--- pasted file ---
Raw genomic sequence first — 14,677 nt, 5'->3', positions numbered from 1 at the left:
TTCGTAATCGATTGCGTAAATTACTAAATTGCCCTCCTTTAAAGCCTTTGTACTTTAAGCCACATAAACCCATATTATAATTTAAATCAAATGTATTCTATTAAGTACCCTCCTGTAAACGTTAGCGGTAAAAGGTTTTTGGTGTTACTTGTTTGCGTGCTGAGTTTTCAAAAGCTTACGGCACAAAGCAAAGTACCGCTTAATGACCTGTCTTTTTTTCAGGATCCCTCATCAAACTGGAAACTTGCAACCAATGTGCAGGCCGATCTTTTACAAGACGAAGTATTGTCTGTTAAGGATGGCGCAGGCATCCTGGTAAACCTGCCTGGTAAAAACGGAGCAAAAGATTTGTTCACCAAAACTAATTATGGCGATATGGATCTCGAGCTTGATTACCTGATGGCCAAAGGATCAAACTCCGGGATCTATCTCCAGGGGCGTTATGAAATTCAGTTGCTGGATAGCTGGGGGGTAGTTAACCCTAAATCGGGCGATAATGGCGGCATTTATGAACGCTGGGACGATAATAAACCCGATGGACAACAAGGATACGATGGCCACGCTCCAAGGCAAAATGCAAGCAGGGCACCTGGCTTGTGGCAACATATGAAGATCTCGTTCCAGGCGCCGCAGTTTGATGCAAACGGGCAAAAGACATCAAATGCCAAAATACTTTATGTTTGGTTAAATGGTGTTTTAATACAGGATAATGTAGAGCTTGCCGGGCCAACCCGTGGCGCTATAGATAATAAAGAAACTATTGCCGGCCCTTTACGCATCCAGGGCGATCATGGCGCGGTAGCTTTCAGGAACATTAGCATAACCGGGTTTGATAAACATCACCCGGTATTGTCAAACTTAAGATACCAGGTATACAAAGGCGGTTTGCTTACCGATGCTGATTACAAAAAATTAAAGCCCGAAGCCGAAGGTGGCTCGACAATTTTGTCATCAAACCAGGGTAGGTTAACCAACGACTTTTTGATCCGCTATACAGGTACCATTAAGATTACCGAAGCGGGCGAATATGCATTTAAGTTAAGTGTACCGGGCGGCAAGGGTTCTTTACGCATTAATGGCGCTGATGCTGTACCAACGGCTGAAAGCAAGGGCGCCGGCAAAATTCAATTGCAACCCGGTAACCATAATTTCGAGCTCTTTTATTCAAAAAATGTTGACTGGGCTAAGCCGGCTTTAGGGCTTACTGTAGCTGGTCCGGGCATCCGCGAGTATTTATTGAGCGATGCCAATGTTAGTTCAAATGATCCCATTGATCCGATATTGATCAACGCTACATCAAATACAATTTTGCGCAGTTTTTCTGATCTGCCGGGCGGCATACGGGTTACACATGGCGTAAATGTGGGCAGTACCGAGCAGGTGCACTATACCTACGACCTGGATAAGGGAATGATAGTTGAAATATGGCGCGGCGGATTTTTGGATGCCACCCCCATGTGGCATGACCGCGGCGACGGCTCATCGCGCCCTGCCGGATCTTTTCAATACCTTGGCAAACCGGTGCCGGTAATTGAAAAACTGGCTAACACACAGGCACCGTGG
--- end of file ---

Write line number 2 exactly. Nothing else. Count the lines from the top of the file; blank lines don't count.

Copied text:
TTCGTAATCGATTGCGTAAATTACTAAATTGCCCTCCTTTAAAGCCTTTGTACTTTAAGCCACATAAACCCATATTATAATTTAAATCAAATGTATTCTATTAAGTACCCTCCTGTAAACGTTAGCGGTAAAAGGTTTTTGGTGTTACTTGTTTGCGTGCTGAGTTTTCAAAAGCTTACGGCACAAAGCAAAGTACCGCTTAATGACCTGTCTTTTTTTCAGGATCCCTCATCAAACTGGAAACTTGCAACCAATGTGCAGGCCGATCTTTTACAAGACGAAGTATTGTCTGTTAAGGATGGCGCAGGCATCCTGGTAAACCTGCCTGGTAAAAACGGAGCAAAAGATTTGTTCACCAAAACTAATTATGGCGATATGGATCTCGAGCTTGATTACCTGATGGCCAAAGGATCAAACTCCGGGATCTATCTCCAGGGGCGTTATGAAATTCAGTTGCTGGATAGCTGGGGGGTAGTTAACCCTAAATCGGGCGATAATGGCGGCATTTATGAACGCTGGGACGATAATAAACCCGATGGACAACAAGGATACGATGGCCACGCTCCAAGGCAAAATGCAAGCAGGGCACCTGGCTTGTGGCAACATATGAAGATCTCGTTCCAGGCGCCGCAGTTTGATGCAAACGGGCAAAAGACATCAAATGCCAAAATACTTTATGTTTGGTTAAATGGTGTTTTAATACAGGATAATGTAGAGCTTGCCGGGCCAACCCGTGGCGCTATAGATAATAAAGAAACTATTGCCGGCCCTTTACGCATCCAGGGCGATCATGGCGCGGTAGCTTTCAGGAACATTAGCATAACCGGGTTTGATAAACATCACCCGGTATTGTCAAACTTAAGATACCAGGTATACAAAGGCGGTTTGCTTACCGATGCTGATTACAAAAAATTAAAGCCCGAAGCCGAAGGTGGCTCGACAATTTTGTCATCAAACCAGGGTAGGTTAACCAACGACTTTTTGATCCGCTATACAGGTACCATTAAGATTACCGAAGCGGGCGAATATGCATTTAAGTTAAGTGTACCGGGCGGCAAGGGTTCTTTACGCATTAATGGCGCTGATGCTGTACCAACGGCTGAAAGCAAGGGCGCCGGCAAAATTCAATTGCAACCCGGTAACCATAATTTCGAGCTCTTTTATTCAAAAAATGTTGACTGGGCTAAGCCGGCTTTAGGGCTTACTGTAGCTGGTCCGGGCATCCGCGAGTATTTATTGAGCGATGCCAATGTTAGTTCAAATGATCCCATTGATCCGATATTGATCAACGCTACATCAAATACAATTTTGCGCAGTTTTTCTGATCTGCCGGGCGGCATACGGGTTACACATGGCGTAAATGTGGGCAGTACCGAGCAGGTGCACTATACCTACGACCTGGATAAGGGAATGATAGTTGAAATATGGCGCGGCGGATTTTTGGATGCCACCCCCATGTGGCATGACCGCGGCGACGGCTCATCGCGCCCTGCCGGATCTTTTCAATACCTTGGCAAACCGGTGCCGGTAATTGAAAAACTGGCTAACACACAGGCACCGTGG